When you think of the "Art of Manliness" what man comes to mind as most closely personifying the ideal set by the web site? Perhaps because of the feel of the site and the use of imagery Hemingway comes to mind for me; but while his sense of adventure, love of sport an fitness and sense of style were laudable, I don't know that he morally represented the site. Ben Franklin definitely had the moral qualities and hard work/yankee ingenuity that represents the site, not to mention a great nose for business, but he wasn't often described as being debonair or stylish. So who else, Francis Bacon, Voltaire, Socrates? Does anyone else have someone in mind who personifies the site?
I obviously do a lot of thinking about "manliness," and something I've been thinking about lately is how there are really a few different kinds of manliness-es. There's the manliness of a guy like Hemingway, a brilliant writer, a hunter, boxer, and adventurer. But also a man who married 4 times and killed himself. Then there's the manliness of a guy who's a gentleman, a virtuous and faithful family man. There's the manliness of the cowboy or biker, the rebel without a cause, who keeps to himself and walks a road entirely his own. These different manliness-es are rarely found all within the same man; in some ways they are incompatible.
There are a few that come close: TR, Churchill, Lee
How about Sir Richard Burton? Explorer, diplomat, linguist, writer, etc. He, like most great men, had his shortcomings, but they are far eclipsed by his accomplishments and the interesting life he led.
Politics: Lawyer (I'll forgive him that one), member of Virginia House of Burgess, member of the Continental Congress, main author of the Declaration of Independence, Governor of Virginia, Secretary of State, Ambassador to France, Vice-President, President.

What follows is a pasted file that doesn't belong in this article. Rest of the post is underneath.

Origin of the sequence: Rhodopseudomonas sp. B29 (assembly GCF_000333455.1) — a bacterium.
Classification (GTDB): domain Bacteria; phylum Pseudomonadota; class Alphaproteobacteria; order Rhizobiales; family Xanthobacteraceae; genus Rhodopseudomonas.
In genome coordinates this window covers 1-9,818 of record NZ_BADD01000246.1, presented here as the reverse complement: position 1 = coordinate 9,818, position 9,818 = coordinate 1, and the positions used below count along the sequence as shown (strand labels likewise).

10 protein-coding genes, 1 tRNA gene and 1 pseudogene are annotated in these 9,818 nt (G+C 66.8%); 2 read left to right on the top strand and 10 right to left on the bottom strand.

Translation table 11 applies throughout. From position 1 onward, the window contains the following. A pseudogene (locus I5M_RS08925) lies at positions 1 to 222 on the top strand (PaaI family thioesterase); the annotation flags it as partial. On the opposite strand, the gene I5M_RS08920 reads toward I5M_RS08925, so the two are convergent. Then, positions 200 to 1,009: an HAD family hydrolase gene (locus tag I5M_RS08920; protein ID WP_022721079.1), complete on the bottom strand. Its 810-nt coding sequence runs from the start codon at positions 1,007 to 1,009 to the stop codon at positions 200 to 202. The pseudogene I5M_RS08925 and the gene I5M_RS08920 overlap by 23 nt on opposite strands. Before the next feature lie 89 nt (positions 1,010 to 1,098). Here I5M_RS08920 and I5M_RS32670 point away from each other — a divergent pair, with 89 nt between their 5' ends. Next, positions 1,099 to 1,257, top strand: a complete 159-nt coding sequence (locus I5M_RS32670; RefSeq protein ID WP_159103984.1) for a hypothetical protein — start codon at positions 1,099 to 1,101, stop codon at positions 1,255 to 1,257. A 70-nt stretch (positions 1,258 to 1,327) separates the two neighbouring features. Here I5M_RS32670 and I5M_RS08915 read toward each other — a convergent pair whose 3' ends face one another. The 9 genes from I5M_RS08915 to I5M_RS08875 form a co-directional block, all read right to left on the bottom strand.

Science: Botanist, horticulturist, inventor, and several others I can't recall.
Arts: accomplished violinist, architecture, furniture and interior design, city planning
Scholar: founder University of Virginia; fluent in French, Italian, Greek and Latin; avid reader; prolific writer
Other notables: one very good real estate deal (Louisiana Purchase), sponsored Lewis & Clark expedition, was considered an excellent horseman
Negatives: slavery, not very good at public speaking, too sensitvie to personal attacks, emotional affair with a married women, died in debt
Overall a very ambitious and energetic life. And I've just scratched the surface of his accomplishments - I know there are more that I've forgotten.
Anyone who read John Wayne, American would have to agree. It does not sugar-coat his failings, and it showed numerous examples of strong, manly character traits. The character that you saw in most of his movies was an amalgam of both what he really was, and what he wished he was.
"Just a few thoughts.
Why lie at all ? Your deadlines are not your suppliers concern. Every good plan has cushion and contingency.
I.e. your project deadline is july 31st. You need ten thousand widgets in your warehouse by july 15th in order…"
"One thing I noticed about the entire debacle.
In March, 2016, then Mr. Trump released a seven point healthcare plan outline that he wanted Congress to adopt. As far as I can tell, the only parts of his proposals that showed up in either the House or…"
"Cool your jets. This hill ain't worth dying on. Let it slide, but make damn sure your emails actually get sent. (I had a similar 'went to draft' email situation when I went to Windows 10. A number, but not all,…"
"Just don't let the hobby take over and run your life to the exclusion of all else. You do want to have provenance on stuff. There's lots of reproduction stuff around, especially since "military recreating" became a…"
"Were i want to get at is less the lying part and more the part were we put other people under pressure. From the business perspective it makes perfect sense to put people under pressure so they make deadlines so your projects or your company…"